Visualising Health Care Improvement

Publisher:
Radcliffe
Publication Type:
Book
Citation:
2013, 1
Issue Date:
2013-01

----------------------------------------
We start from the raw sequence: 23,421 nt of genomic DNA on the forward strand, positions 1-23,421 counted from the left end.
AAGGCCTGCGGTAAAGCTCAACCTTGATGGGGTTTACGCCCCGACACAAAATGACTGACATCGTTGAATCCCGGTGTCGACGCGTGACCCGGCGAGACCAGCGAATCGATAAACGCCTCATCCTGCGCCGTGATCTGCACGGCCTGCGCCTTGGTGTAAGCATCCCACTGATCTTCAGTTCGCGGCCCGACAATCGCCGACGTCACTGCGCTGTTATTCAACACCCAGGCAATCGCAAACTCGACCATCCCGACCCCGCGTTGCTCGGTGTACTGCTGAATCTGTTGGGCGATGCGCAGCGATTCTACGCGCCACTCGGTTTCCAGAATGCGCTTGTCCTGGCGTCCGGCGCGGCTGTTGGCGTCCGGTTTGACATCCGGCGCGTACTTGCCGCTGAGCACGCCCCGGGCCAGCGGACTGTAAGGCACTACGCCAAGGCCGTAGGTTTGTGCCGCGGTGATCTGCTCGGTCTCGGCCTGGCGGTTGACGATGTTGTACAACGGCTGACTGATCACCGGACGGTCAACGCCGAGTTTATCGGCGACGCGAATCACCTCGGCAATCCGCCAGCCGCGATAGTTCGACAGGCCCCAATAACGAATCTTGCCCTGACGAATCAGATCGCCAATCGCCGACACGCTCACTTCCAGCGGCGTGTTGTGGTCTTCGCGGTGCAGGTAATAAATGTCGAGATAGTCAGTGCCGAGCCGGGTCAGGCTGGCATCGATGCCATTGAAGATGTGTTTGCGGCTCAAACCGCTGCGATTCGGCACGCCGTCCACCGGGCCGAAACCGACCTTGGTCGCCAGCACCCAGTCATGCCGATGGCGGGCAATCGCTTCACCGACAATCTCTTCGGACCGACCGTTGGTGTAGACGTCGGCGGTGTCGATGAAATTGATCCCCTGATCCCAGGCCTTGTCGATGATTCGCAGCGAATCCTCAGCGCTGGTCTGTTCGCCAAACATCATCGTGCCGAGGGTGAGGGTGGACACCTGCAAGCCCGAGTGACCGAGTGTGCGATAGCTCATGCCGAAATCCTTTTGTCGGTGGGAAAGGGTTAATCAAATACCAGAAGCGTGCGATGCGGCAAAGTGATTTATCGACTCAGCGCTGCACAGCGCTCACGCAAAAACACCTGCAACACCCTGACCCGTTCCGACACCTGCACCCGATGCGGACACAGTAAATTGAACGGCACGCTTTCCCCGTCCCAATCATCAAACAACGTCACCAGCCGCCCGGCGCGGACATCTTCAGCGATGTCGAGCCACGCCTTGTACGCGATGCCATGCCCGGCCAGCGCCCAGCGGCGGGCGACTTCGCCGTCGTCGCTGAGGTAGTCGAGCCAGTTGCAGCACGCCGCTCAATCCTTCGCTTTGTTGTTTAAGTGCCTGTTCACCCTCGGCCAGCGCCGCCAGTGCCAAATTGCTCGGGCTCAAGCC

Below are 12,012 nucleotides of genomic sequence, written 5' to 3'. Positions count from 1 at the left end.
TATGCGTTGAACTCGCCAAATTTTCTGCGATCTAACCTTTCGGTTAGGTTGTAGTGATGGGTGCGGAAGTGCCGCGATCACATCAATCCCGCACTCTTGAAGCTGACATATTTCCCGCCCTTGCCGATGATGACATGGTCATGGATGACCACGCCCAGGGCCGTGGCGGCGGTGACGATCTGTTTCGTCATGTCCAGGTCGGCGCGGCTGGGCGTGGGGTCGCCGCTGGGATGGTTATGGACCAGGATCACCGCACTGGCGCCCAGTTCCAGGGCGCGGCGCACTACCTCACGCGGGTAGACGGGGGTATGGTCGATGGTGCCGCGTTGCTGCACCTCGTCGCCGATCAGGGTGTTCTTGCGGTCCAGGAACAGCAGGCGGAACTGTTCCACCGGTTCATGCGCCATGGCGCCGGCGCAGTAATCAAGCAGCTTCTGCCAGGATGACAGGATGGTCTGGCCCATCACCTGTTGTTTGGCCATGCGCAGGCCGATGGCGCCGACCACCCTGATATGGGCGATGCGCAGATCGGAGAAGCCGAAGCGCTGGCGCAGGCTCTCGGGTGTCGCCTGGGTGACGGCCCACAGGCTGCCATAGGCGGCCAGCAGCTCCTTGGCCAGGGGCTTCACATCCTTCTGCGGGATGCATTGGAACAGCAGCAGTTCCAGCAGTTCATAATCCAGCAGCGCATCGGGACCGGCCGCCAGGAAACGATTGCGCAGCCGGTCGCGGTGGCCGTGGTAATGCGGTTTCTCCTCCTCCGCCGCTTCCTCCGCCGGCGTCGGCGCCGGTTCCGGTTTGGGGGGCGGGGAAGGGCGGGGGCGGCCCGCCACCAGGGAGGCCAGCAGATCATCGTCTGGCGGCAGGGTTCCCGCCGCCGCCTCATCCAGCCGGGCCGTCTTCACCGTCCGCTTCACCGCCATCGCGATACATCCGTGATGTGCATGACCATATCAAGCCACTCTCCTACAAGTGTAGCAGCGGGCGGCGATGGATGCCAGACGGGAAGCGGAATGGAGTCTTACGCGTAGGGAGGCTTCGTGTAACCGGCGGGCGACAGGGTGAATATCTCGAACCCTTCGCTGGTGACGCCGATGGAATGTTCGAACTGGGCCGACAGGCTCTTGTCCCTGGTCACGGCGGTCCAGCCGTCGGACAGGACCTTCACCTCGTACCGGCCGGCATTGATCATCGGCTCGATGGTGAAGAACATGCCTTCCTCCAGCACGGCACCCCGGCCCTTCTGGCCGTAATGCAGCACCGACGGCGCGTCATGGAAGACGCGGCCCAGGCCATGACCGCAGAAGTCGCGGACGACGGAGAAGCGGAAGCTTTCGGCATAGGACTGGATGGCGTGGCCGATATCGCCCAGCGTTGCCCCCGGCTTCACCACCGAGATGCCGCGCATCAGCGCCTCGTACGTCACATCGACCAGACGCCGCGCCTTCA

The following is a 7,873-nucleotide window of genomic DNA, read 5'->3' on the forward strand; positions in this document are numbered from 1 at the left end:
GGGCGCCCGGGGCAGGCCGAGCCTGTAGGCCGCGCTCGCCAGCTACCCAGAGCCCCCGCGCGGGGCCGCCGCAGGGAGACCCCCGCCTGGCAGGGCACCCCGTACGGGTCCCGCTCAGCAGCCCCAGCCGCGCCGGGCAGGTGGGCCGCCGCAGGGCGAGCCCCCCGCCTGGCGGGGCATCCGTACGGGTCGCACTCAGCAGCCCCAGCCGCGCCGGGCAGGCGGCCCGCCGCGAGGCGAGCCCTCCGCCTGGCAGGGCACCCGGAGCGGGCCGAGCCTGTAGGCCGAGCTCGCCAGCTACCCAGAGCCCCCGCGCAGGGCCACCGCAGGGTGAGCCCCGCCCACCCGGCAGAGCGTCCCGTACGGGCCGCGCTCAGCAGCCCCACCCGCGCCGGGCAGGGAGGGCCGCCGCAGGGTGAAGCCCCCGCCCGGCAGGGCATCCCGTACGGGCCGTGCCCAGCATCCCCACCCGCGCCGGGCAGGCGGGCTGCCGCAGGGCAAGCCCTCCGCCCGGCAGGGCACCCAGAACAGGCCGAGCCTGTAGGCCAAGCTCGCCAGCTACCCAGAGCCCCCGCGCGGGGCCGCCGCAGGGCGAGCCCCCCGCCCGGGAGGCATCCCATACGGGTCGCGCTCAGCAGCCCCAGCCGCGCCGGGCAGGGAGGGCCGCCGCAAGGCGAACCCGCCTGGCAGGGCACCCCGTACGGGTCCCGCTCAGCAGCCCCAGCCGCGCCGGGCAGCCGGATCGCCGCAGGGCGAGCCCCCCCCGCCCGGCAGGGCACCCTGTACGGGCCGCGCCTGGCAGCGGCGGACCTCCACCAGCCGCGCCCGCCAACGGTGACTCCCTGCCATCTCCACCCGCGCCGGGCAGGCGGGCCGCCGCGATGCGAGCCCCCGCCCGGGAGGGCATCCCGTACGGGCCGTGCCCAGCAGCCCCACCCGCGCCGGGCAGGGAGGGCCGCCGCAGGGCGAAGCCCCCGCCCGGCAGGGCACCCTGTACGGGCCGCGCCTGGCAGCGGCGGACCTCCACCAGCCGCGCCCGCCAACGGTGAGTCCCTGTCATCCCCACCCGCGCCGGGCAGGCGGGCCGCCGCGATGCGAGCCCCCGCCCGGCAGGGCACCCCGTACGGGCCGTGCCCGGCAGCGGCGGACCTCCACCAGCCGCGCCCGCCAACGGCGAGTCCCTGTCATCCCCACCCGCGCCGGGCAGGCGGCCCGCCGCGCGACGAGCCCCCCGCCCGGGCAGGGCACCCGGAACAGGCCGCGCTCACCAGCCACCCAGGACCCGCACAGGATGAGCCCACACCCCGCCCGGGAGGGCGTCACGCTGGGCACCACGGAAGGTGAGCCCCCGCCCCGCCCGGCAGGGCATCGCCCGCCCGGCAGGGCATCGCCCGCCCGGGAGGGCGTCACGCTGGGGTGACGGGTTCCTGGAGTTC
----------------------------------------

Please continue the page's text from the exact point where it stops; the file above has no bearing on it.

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Why is it that in spite of all the health policy reforms, clinical practice innovations, increasing inter-sectoral inter-dependencies and new medical and information technologies, so little has changed in the way we research and evaluate healthcare? Dont these changes cry out for new ways of being studied and appraised? And dont our approaches to clinical practice innovation cry out for being reinvented too? Surely, we cannot continue to wheel out research and evaluation paradigms, improvement approaches and methods that were designed for 20th century problems and 20th healthcare, and assume they will be able to make sense of the problems we experience and the care we provide in the 21st century? These changes necessitate a new paradigm of health service research, evaluation and improvement and this new model adopts approaches and methods that embrace complexity. The approaches and methods can account for the vicissitudes of frontline care, the activities of frontline staff, and the experiences of patients and families where care happens. Healthcare managers, policy makers and shapers will find this book enlightening. It will also be empowering to all healthcare professionals and frontline staff. Visualising Health Care Practice Improvement draws on years of video feedback research shaping an approach that enables not only a retrospective understanding but also a view into the future, of what might be possible. It presents the argument that change is not principally about adopting solutions from elsewhere, but that it is conditional on people exploring whether proposed solutions suit existing habituations. It involves a process of exploration, discovery, secession, and renewal.
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